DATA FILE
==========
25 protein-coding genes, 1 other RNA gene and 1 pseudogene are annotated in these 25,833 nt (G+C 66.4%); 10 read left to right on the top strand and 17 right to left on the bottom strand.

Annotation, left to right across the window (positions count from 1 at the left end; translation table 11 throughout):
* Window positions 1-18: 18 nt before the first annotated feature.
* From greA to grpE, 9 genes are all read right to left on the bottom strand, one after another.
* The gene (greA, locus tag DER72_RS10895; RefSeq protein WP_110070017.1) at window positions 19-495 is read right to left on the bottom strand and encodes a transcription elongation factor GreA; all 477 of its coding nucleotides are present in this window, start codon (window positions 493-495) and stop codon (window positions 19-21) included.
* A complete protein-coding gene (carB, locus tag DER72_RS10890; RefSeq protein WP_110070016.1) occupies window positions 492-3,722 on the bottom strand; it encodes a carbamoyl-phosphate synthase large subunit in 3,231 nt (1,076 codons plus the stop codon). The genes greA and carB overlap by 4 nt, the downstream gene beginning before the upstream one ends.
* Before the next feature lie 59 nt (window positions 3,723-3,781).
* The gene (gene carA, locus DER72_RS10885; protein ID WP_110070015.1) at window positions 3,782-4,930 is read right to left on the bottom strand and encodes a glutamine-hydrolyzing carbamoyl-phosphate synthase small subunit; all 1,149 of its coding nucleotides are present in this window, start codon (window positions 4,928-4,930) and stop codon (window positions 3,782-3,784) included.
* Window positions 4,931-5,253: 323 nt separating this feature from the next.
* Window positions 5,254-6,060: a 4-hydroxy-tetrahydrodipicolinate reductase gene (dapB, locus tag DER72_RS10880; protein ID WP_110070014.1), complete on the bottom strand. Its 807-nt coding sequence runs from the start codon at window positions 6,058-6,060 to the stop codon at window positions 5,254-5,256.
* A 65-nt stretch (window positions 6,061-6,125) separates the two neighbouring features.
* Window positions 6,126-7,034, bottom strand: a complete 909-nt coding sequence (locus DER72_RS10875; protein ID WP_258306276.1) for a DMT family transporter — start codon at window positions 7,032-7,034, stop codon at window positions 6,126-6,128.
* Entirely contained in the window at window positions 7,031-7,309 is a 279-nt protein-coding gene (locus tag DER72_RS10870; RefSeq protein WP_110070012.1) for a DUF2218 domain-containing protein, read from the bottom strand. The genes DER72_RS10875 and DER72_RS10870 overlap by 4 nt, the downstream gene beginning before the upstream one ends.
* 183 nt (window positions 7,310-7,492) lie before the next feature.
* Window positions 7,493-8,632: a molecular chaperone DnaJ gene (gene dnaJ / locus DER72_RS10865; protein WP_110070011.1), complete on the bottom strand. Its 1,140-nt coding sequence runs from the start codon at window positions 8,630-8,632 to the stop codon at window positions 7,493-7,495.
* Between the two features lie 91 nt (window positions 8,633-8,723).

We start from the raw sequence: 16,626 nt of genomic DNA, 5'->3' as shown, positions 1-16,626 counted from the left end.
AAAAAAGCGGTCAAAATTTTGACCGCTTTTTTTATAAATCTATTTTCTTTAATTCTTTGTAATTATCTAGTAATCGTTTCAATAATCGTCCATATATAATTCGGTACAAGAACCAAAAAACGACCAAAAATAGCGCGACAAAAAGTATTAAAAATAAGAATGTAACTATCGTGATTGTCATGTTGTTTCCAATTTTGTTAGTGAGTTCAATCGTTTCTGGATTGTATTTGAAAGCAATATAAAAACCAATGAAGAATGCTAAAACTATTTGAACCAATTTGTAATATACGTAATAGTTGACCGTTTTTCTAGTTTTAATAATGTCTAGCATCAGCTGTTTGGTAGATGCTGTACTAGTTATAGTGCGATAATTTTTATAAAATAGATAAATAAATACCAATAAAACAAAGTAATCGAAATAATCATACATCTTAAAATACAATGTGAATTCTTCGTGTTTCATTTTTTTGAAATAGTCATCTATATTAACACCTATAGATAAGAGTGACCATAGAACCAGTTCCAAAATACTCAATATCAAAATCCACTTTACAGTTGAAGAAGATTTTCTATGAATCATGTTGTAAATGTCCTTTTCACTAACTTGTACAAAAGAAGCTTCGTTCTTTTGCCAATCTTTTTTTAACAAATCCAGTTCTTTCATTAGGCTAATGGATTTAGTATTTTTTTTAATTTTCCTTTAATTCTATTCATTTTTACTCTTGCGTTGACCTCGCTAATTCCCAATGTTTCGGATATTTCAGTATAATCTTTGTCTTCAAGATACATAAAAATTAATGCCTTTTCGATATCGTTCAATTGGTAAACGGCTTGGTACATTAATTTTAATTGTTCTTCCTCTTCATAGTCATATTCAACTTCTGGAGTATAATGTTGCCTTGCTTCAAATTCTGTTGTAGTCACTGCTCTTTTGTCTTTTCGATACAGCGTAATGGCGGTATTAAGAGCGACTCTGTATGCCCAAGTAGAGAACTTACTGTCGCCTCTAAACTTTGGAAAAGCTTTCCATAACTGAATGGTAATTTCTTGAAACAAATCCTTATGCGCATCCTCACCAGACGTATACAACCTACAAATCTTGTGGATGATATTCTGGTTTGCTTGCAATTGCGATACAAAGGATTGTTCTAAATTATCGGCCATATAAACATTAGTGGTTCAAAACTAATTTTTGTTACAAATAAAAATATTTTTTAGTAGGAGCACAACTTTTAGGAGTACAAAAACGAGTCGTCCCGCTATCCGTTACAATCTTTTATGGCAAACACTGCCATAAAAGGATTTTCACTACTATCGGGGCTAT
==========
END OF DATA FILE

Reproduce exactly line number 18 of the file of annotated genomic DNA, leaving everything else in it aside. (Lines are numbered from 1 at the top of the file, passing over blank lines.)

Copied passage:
AAAAAAGCGGTCAAAATTTTGACCGCTTTTTTTATAAATCTATTTTCTTTAATTCTTTGTAATTATCTAGTAATCGTTTCAATAATCGTCCATATATAATTCGGTACAAGAACCAAAAAACGACCAAAAATAGCGCGACAAAAAGTATTAAAAATAAGAATGTAACTATCGTGATTGTCATGTTGTTTCCAATTTTGTTAGTGAGTTCAATCGTTTCTGGATTGTATTTGAAAGCAATATAAAAACCAATGAAGAATGCTAAAACTATTTGAACCAATTTGTAATATACGTAATAGTTGACCGTTTTTCTAGTTTTAATAATGTCTAGCATCAGCTGTTTGGTAGATGCTGTACTAGTTATAGTGCGATAATTTTTATAAAATAGATAAATAAATACCAATAAAACAAAGTAATCGAAATAATCATACATCTTAAAATACAATGTGAATTCTTCGTGTTTCATTTTTTTGAAATAGTCATCTATATTAACACCTATAGATAAGAGTGACCATAGAACCAGTTCCAAAATACTCAATATCAAAATCCACTTTACAGTTGAAGAAGATTTTCTATGAATCATGTTGTAAATGTCCTTTTCACTAACTTGTACAAAAGAAGCTTCGTTCTTTTGCCAATCTTTTTTTAACAAATCCAGTTCTTTCATTAGGCTAATGGATTTAGTATTTTTTTTAATTTTCCTTTAATTCTATTCATTTTTACTCTTGCGTTGACCTCGCTAATTCCCAATGTTTCGGATATTTCAGTATAATCTTTGTCTTCAAGATACATAAAAATTAATGCCTTTTCGATATCGTTCAATTGGTAAACGGCTTGGTACATTAATTTTAATTGTTCTTCCTCTTCATAGTCATATTCAACTTCTGGAGTATAATGTTGCCTTGCTTCAAATTCTGTTGTAGTCACTGCTCTTTTGTCTTTTCGATACAGCGTAATGGCGGTATTAAGAGCGACTCTGTATGCCCAAGTAGAGAACTTACTGTCGCCTCTAAACTTTGGAAAAGCTTTCCATAACTGAATGGTAATTTCTTGAAACAAATCCTTATGCGCATCCTCACCAGACGTATACAACCTACAAATCTTGTGGATGATATTCTGGTTTGCTTGCAATTGCGATACAAAGGATTGTTCTAAATTATCGGCCATATAAACATTAGTGGTTCAAAACTAATTTTTGTTACAAATAAAAATATTTTTTAGTAGGAGCACAACTTTTAGGAGTACAAAAACGAGTCGTCCCGCTATCCGTTACAATCTTTTATGGCAAACACTGCCATAAAAGGATTTTCACTACTATCGGGGCTAT